Yes, I mean it literally. The majority of todays children are cocooned from danger, dirt and hurt.
This was never more clearly driven home to me as I watched my 10 and 9 year old boys playing with their friends of similar ages in our back garden. Our back garden is at this time all mud and little grass. This is due to recent rainfall levels, a bout of snow and the fact that since we moved in here we have not yet had enough dry days to do the work on it we have planned. That said, we still allow our children to play in it just as my wife, who is 9 years younger than I, and I had done at their ages years before. Notice I said 'in it' rather than 'on it'? I shall explain why later. Present in this little play group was our two boys, five other boys and 4 girls all of similar ages and all went to the same school. All of their parents had been informed prior that we intended to let the children do as they wanted within the confines of the 5ft garden gate. They would of course be supervised. This supervision was done by my wife, 2 of the children's parents and 3 of my mates plus myself. The adults had access to beer and BBQ food which is I reckon why they agreed to monitor the children's activities. Anyway, none got drunk.
As there is nothing but mud and a little grass in our back garden I laid plans of what I had hoped the childern would enjoy playing both with and on a few days prior. Two of my friends had erected an ad-hoc wooden frame that I had designed for the children to play on. Also there was a largish paddling pool and the children had access to a water hose. Dotted about were footballs and other such equipment. On the stone patio type area we put a long table where sandwiches, drinks and such like would be laid on for the children. This was partitioned off from the play area by means of some plasterboard which was not a permanent structure but served the purpose we intended it for and that was as a means to keeping the food area away from the more messy play area.
You now, hopefully, have a mental image of the scene.
As I had asked each parent of 1 or more children present on the day to provide their child with an alternative set of clothing they in turn asked what had I got planned for their child and my own. I told them exactly what I had planned. A day playing in the mud with side events such as the paddling pool and climbing frame thrown in and some food for late afternoon. Some looked puzzled, others looked concerned, yet more seemed vaugely perplexed. None objected. So, the afternoon arrived and each child had brought with them some alternative clothing. We directed each child separately to a bedroom where they could put their alternative clothing for later.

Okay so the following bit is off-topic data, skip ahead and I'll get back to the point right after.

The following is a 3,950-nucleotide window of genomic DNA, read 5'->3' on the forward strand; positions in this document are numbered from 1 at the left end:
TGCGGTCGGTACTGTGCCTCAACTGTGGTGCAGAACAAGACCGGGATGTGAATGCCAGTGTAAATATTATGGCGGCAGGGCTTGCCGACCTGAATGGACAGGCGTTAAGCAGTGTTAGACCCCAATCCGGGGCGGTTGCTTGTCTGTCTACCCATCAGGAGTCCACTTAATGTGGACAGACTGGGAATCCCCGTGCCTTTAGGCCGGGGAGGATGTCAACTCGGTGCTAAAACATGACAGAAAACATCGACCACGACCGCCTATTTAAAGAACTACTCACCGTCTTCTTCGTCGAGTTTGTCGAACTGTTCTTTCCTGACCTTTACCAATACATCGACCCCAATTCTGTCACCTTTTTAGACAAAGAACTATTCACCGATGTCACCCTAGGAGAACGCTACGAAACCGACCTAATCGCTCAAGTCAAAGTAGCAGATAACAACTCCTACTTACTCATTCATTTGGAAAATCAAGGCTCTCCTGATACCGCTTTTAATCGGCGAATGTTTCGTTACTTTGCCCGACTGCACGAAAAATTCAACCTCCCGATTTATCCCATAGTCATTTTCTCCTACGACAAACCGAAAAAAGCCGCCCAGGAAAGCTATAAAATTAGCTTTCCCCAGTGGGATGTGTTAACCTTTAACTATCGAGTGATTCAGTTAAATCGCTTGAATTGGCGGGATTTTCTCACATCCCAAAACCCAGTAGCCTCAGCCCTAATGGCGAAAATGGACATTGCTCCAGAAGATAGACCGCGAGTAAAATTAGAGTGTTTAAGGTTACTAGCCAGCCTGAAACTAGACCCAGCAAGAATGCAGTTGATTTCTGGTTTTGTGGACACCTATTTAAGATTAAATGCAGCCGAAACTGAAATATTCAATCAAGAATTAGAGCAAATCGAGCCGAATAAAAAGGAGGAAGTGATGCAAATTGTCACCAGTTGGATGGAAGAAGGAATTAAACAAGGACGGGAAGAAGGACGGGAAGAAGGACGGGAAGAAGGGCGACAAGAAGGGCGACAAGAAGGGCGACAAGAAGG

Now we had a gaggle of children all stood in our living room. I simply said "Go play. Get muddy. Do whatever you want to do within the confines of the garden and most importantly of all enjoy yourselves." And Off they went out into the mud. There we a total of 11 children. Of those 11, 8 ventured onto the mud while the other 3 stood at the plasterboard surrounded entrance.
Some played in and out of the paddling pool. The climbing frame we had made was a huge success. While the 8 were playing I asked the 3 stood watching why they were not joining in. They replied "My mother has always said that playing in mud is dirty and lead to all sorts of diseases." I stood back and thought a minute then said "What if I told you that when your mother was younger she was the worsed kind of tomboy and always played in the mud and always went home with her clothes dirty as she always played with the boys who always got dirty." They looked at me with that look that only a disbelieving child can give. I rang their mother who promptly came and said to her children, 1 boy, 1 girl, that it was okay to play in this mud and to go and enjoy themselves. They immediately joined their friends who by now where covered in mud from head to toe and also very wet from someone pointing the hose at them.
After about 2 hours of continuous play it was time to call them all in for eats. But, before they could eat they must be cleaned up and have their alternative clothes on. Now we had a problem. We could not each child one by one trudged upstairs to the bathroom so what could we do? We adults got our heads together and eventually one came up with a solution. We made sure the water from the hose was warm then we lined the children up and dosed them with water while they stood there and turned on the spot. The kids absolutely loved it. Shortly, all the mud was off the kids and one by one they moved from the now heavily water and mud area to another area close by where they where blown with warm air from a huge fan one of the adults has got from his garage then from there up the stairs to change clothes. After around 40 minutes all the kids where changed ready to attack the food table already prepared. Whilst eating the chattered constantly about what they had done during the afternoon.
The end of the afternoon had arrived and each child's parent came to collect them. As they waved an excited goodbye to their friends they all, without exception, looked at me and thanked me for a "brill day". Each parent, especially those who gave their time to supervise, all said how much the children had so obviously enjoyed themselves.
Who would have thought it. Todays children in todays world of "Don't do that" actually doing something all children should be allowed to do and better yet all of them enjoying themselves whilst playing in watery mud. No child has developed any mysterious diseases since that afternoon.
I put my two fingers up at those politically correct fools.